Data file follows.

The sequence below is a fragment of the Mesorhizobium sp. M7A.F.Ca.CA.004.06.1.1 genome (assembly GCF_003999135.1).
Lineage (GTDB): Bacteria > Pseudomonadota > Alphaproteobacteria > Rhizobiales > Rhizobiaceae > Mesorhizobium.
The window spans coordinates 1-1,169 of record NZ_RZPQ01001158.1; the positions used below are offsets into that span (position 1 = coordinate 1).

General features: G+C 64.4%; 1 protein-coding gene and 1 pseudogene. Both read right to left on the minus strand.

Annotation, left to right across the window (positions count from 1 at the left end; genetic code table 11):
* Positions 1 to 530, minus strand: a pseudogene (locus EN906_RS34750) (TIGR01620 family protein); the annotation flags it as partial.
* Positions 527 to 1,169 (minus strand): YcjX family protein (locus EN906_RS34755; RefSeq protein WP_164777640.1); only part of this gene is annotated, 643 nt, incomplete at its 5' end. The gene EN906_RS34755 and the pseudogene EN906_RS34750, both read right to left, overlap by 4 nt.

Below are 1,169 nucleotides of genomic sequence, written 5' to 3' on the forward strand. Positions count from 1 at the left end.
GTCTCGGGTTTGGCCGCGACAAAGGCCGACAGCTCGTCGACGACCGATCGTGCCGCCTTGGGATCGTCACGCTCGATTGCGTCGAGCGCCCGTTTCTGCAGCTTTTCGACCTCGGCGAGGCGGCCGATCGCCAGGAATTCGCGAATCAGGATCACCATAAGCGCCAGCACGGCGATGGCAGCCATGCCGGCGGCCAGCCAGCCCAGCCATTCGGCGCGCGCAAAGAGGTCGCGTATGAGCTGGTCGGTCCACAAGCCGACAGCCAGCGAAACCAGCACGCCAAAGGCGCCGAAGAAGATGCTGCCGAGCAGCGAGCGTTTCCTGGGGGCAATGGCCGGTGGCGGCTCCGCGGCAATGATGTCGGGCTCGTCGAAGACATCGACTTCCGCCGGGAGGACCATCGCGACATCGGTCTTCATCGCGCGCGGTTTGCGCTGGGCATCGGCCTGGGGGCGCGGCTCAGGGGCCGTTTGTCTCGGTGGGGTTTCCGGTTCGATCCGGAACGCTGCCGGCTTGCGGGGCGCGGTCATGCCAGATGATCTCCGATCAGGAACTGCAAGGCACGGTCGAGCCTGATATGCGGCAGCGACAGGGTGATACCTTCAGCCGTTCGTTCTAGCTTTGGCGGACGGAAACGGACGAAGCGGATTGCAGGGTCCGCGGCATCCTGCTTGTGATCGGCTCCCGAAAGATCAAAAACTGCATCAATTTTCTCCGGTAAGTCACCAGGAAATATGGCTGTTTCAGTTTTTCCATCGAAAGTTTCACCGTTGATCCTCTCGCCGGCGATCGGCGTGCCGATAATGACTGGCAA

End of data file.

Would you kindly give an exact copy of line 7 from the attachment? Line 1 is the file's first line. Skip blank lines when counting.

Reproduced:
* Positions 527 to 1,169 (minus strand): YcjX family protein (locus EN906_RS34755; RefSeq protein WP_164777640.1); only part of this gene is annotated, 643 nt, incomplete at its 5' end. The gene EN906_RS34755 and the pseudogene EN906_RS34750, both read right to left, overlap by 4 nt.